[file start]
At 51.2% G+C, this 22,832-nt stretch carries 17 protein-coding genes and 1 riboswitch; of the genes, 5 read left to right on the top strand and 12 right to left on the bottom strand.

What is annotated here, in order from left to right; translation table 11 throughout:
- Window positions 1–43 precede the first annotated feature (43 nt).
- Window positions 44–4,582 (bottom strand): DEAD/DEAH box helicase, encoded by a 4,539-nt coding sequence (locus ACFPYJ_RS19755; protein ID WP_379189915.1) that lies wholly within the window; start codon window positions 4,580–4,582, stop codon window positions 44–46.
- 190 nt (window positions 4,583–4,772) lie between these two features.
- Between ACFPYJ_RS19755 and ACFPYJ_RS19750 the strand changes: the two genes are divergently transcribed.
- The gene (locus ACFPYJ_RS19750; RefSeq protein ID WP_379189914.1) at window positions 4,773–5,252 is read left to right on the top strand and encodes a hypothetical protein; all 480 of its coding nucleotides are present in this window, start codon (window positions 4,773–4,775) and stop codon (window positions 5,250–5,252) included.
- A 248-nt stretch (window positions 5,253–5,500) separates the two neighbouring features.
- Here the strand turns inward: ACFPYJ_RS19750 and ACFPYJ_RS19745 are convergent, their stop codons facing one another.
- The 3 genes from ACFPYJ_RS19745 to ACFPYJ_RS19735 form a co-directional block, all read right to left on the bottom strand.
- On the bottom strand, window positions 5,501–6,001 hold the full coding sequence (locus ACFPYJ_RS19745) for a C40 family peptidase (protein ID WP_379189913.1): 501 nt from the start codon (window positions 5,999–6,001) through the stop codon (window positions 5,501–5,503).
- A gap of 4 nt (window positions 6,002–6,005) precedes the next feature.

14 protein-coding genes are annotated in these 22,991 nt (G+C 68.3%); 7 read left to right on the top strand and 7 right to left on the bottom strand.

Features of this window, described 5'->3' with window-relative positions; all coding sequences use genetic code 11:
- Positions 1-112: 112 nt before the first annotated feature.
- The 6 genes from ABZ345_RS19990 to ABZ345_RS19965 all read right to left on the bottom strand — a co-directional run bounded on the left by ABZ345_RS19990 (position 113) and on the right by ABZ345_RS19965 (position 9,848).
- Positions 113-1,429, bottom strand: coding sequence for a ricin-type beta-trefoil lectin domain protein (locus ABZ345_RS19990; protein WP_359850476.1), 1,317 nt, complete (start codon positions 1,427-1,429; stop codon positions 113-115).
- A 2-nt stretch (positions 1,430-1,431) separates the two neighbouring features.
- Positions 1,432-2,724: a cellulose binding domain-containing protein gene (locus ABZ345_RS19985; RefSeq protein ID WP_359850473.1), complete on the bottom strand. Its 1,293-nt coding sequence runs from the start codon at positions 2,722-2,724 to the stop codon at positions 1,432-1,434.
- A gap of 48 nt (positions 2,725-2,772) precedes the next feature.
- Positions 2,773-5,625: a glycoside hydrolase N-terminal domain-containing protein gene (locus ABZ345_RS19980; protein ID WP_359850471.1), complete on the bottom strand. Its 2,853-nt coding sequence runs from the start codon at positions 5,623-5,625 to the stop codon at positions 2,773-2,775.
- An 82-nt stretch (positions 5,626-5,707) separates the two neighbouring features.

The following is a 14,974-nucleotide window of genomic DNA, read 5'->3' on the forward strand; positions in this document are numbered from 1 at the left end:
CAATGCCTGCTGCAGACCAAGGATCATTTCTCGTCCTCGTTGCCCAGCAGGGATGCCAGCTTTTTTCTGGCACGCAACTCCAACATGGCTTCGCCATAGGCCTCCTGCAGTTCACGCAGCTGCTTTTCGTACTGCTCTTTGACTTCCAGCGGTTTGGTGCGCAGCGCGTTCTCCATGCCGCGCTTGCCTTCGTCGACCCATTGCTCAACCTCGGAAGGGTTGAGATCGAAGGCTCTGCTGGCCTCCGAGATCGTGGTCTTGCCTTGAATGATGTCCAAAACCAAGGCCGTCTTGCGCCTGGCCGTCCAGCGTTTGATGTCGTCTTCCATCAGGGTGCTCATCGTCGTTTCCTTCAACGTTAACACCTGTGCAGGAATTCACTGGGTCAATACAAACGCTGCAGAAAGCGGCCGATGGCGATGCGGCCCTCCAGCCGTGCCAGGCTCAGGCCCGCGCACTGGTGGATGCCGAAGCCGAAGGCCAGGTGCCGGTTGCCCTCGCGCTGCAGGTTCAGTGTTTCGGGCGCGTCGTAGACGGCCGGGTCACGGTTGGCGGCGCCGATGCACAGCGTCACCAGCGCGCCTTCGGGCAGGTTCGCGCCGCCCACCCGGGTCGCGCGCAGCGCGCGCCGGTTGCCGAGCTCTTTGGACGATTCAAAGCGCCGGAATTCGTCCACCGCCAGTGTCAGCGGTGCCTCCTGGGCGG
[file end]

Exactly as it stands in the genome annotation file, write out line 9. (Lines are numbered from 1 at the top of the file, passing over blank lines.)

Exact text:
- Here the strand turns inward: ACFPYJ_RS19750 and ACFPYJ_RS19745 are convergent, their stop codons facing one another.